– Jan Švankmajer

In works after Matter and Memory, Bergson encourages the idea that only humans are the subjects of duration. Where Deleuze goes further than Bergson is in speaking of pure immanence, where the human subject is not at the point of disconnection between world, culture and technics.

He relieves us of the terrifying possibility of the world being dead to itself with every passing breath, in every passing present.

an interview conducted by Mario Levrero with Mario Levrero, from here:

I notice that something is bothering me: an image, a series of words, or simply a mood, an atmosphere, an environment. The clearest example would be an image or mood from a dream, after waking up in the morning; sometimes you spend a long time almost tangled up in that dream-fragment; sometimes it fades in the end and sometimes it doesn’t. It can come back, whether spontaneously or evoked by something else, at other points in the day. When this goes on for several days, I take it as a sign that there’s something there that I need to deal with, and the way to deal with it is to recreate it. For example: I have a story, ‘The Crucified Man’, which stemmed from this kind of disruption, although it didn’t come from a dream. I noticed that for some days I’d had a crucified man in my head, someone whose arms were permanently outstretched. In fact, I didn’t realise the man had been crucified until I stopped to examine that disruptive image, because he was dressed; you could clearly see that he was wearing an old jacket. Looking more closely, I discovered that under the jacket he was nailed to the remains of a wooden cross, and right away I began work on that story. Another story, ‘The Sunshades’, arose from a phrase overheard in a dream: ‘Nohaymar’ [‘No hay mar’, or ‘There is no sea’]. In the dream, a girl was jumping on a bed and saying something like ‘nohaymar’, or rather I was hearing ‘noaimar’. While I was in the shower, that image and that phrase came back to me and I decided it meant ‘no hay mar’, and by the time I got out of the shower I already had a fairly well-structured story. My novel Displacements also arose from a brief scene from a dream: a woman in her underwear washing dishes in a kitchen. It took me about two years to unearth the whole little world contained in that image. And in case you take an interest in parapsychological phenomena, I’ll tell you something else that happened with ‘no hay mar’: a few days after the story was written, I ran into a friend who told me that he’d been writing a story himself at more or less the same time, and a character had infiltrated it with a kind of obsessive force. This character was called Mariano. As you may have noticed, ‘Mariano’ is a perfect anagram of ‘no hay mar’.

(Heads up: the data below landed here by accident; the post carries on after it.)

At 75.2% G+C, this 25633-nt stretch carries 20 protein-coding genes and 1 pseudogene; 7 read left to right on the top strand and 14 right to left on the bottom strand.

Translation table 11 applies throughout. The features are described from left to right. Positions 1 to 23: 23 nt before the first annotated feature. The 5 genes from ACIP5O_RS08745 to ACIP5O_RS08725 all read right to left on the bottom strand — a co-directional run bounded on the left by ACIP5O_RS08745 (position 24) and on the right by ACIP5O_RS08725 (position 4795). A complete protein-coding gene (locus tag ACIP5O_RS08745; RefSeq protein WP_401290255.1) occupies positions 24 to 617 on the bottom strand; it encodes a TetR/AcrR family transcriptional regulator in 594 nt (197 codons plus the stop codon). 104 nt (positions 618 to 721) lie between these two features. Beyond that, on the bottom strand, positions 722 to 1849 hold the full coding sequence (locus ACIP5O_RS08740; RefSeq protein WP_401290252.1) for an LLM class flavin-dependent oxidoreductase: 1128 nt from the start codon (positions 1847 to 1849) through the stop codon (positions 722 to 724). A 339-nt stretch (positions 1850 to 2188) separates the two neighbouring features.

What’s more, I think that’s the true function of criticism: preventing the craziness contained in a work of art from spreading through the whole of society like a plague. It’s a repressive function, a kind of policing, and I’m not saying it’s wrong; I think it’s necessary. But personally I find it irritating, because it happens to be repressing me, or at least what I write. It’s fencing me in, putting barriers between the reader and the writer. This, of course, actually ends up benefiting literature, allowing it to grow, to find new ways of saying what it wants to say – in the same way that policing allows different forms of crime to evolve.

– Jan Švankmajer
What is your view of the digital medium? Do you feel there is any relevance in regard to celluloid being more tangible, or is this irrelevant?

Here lies the central point of my reservations about computer animation. Virtual reality has no tactile dimension. It is an „untouched reality“. It is therefore not charged by strenuous human emotions. It is a stillborn child.

thank you to Jan Švankmajer.

Prague, November 2011
Jan Švankmajer’s ten commandments, here compressed into ten lines:

1. Before you start making a film, write a poem, paint a picture, create a collage, write a novel, essay, etc.

2. Surrender to your obsessions.

3. Use animation as a magical operation.

4. Keep exchanging dreams for reality and vice versa.

5. If you are trying to decide what is more important, trust the experience of the eye or the experience of the body; always trust the body, because touch is an older sense than sight and its experience is more fundamental.

6. The deeper you enter into the fantastic story the more realistic you need to be in the detail.

7. You should always use your wildest imagination.

8. Always pick themes that you feel ambivalent about.

9. Cultivate your creativity as a form of self-therapy.

10. Never work, always improvise.